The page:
Essential cybersecurity acronyms and terms, and their definitions.
As companies step up their hiring of cybersecurity talent, many HR directors and recruiting professionals, and CIOs, have to get up to speed quickly on the terminology, and the certifications and experience required for CISO, CSO and other senior information security jobs. As with many other specialized positions, candidates’ resumes are filled with acronyms that you need to understand in order to screen applicants effectively.
To help, we compiled 26 essential cybersecurity acronyms and their definitions. Our list comprises terms that Heller Search recruiters frequently encounter on the resumes of candidates we recommend to clients, or that are commonly included in information security job descriptions. These include military terms that are relevant to private companies because your top candidates for high-level IT security roles will often have military experience. In addition, you’ll find terms related to key information security concepts and practices.
Advanced Persistent Threat
A cyber attack that uses sophisticated techniques to conduct cyber espionage or other malicious activity on an ongoing basis against targets such as governments and companies.
Certified Information Systems Auditor
A certification for professionals who monitor, audit, control and assess information systems.
Certified Information Systems Security Manager
A CISO certification.
Certified Information Systems Security Professional
A management certification for CISOs and other information security leaders.
Computer Network Defense
Cybersecurity measures for protecting networks against cyber attacks and intrusions.
Control Objectives for Information and Related Technologies
A framework of practices, tools and models for management and governance of information technology, including risk management and compliance.
Data Loss Prevention
An information security strategy and related software for ensuring that sensitive corporate data is not sent outside the company without authorization.
In the military, using energy such as radio waves or lasers to disrupt or disable the enemy's electronics, for example jamming communications equipment.
Federal Information Security Management Act (2002) and Federal Information Security Modernization Act (2014)
Laws that assigns responsibilities within the U.S. federal government for setting and complying with policies to secure agencies’ information systems.
Governance, Risk Management and Compliance
Three aspects of management that, when well-coordinated, ensure a company and its people behave ethically, run the business effectively, mitigate risks appropriately and comply with internal policies and external regulations.
Health Insurance Portability and Accountability Act
A 1996 law that includes provisions to protect privacy of patient data.
Practices for managing risks to information, including availability, authentication, confidentiality, integrity, and nonrepudiation.
Intrusion Detection/Intrusion Detection and Prevention
Devices or software designed to find and prevent malicious activity on corporate networks.
Information Systems Audit and Control Association
Known today by its acronym, the organization provides certifications for IT security, audit and risk management professionals. ISACA also maintains the COBIT framework for IT management and governance.
International Organization for Standardization
An independent group that develops voluntary industry standards, including two major information security management standards, ISO 27001 and ISO 27002.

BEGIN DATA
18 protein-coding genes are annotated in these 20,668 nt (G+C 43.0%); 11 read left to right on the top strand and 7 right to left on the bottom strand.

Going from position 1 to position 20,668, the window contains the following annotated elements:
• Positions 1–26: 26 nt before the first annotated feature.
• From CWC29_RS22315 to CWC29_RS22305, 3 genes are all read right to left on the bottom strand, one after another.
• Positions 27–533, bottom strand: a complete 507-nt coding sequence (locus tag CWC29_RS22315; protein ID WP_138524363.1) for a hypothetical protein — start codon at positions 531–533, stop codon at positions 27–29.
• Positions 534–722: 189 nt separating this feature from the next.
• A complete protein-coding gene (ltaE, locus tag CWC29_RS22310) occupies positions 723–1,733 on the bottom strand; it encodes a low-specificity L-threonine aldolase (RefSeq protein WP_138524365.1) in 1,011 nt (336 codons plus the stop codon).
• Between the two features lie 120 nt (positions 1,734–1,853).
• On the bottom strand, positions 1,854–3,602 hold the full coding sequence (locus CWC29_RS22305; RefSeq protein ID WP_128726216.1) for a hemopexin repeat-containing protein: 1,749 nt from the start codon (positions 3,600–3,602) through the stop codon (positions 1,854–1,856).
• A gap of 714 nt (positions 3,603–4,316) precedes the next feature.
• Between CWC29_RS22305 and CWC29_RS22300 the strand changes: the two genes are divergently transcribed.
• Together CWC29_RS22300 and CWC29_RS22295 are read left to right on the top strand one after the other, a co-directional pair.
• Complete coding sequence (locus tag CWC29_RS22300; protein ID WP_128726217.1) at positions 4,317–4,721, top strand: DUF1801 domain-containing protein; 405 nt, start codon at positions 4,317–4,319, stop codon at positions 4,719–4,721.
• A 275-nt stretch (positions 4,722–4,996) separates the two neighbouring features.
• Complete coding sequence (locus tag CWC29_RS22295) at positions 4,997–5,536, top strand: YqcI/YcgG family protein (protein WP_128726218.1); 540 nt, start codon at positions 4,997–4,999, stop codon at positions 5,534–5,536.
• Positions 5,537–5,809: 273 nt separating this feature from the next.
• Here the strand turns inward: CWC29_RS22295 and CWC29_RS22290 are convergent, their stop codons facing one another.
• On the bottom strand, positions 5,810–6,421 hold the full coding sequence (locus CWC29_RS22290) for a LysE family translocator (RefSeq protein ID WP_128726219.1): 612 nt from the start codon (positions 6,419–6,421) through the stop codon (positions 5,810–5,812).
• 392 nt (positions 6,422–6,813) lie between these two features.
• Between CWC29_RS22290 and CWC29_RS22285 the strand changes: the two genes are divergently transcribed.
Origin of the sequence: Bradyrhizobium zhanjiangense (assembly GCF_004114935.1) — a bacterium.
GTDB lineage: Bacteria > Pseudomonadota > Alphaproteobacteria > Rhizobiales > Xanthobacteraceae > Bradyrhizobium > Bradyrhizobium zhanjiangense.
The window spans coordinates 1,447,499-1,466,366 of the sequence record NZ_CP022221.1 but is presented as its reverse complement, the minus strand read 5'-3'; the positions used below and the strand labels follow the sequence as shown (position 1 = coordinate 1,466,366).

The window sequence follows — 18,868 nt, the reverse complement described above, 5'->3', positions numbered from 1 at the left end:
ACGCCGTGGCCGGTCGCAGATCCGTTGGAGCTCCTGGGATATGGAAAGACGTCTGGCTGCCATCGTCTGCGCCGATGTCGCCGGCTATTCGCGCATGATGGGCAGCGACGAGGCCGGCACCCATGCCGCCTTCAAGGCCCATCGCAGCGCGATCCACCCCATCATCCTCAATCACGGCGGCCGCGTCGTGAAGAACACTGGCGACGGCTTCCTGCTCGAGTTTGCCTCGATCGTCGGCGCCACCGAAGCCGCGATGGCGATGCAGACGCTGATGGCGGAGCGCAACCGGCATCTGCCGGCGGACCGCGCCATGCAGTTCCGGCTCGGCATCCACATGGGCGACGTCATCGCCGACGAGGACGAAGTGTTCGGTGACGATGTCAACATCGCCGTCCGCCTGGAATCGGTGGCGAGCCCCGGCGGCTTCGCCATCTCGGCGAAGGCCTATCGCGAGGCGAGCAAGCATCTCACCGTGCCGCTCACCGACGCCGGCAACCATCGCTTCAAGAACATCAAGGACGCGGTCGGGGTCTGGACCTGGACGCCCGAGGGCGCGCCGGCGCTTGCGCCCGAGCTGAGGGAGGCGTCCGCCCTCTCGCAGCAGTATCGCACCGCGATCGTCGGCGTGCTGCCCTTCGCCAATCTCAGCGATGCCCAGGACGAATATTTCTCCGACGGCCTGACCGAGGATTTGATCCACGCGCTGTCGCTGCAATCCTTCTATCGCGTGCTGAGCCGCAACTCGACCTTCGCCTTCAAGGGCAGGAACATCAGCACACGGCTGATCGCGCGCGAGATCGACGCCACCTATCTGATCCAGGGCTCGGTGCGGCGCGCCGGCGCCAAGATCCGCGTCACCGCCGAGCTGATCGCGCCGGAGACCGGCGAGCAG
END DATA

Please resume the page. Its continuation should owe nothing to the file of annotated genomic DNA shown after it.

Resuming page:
Information Systems Security Association
An association of information security leaders and professionals that offers education, training, and networking opportunities.
National Industrial Security Program Operating Manual
The document that spells out rules and procedures for protecting classified U.S. government information.
National Institute of Standards and Technology
The U.S. federal agency responsible for developing and maintaining the “Framework for Improving Critical Infrastructure Cybersecurity,” a collection of voluntary guidelines to help organizations manage their information security risks.
In the military, the process of identifying and protecting unclassified information related to operations so adversaries can’t use it to inflict harm or gain advantage. When applied by private companies, the same process can help protect business information from industrial espionage or insider threats.
Payment Card Industry Data Security Standard
A set of information security practices by the global payment card industry. Merchants and service providers that accept debit and credit cards are required to comply with the standards.
Security Information and Event Management
Software used to monitor, log, provide alerts and analyze security events to support threat detection and incident response.
Security Operations Center
A central unit within an organization that is responsible for monitoring, assessing and defending security issues.
Sarbanes-Oxley Act of 2002
Law requiring companies to certify that they have controls in place to prevent financial/accounting fraud.
Single Scope Background Investigation
A security clearance investigation required to be granted a Top Secret clearance and access to sensitive compartmented information. A rigorous inquiry, it includes background checks and interviews.
A software process to enable computer users to access more than one application using a single set of credentials, such as a username and password.
Top Secret/Sensitive Compartmented Information
The U.S. government has multiple levels of security clearances (including Confidential, Secret and Top Secret). The requirements for obtaining a TS/SCI clearance are more rigorous than for a Top Secret clearance alone. It allows an individual access to information on a case-by-case, need to know basis.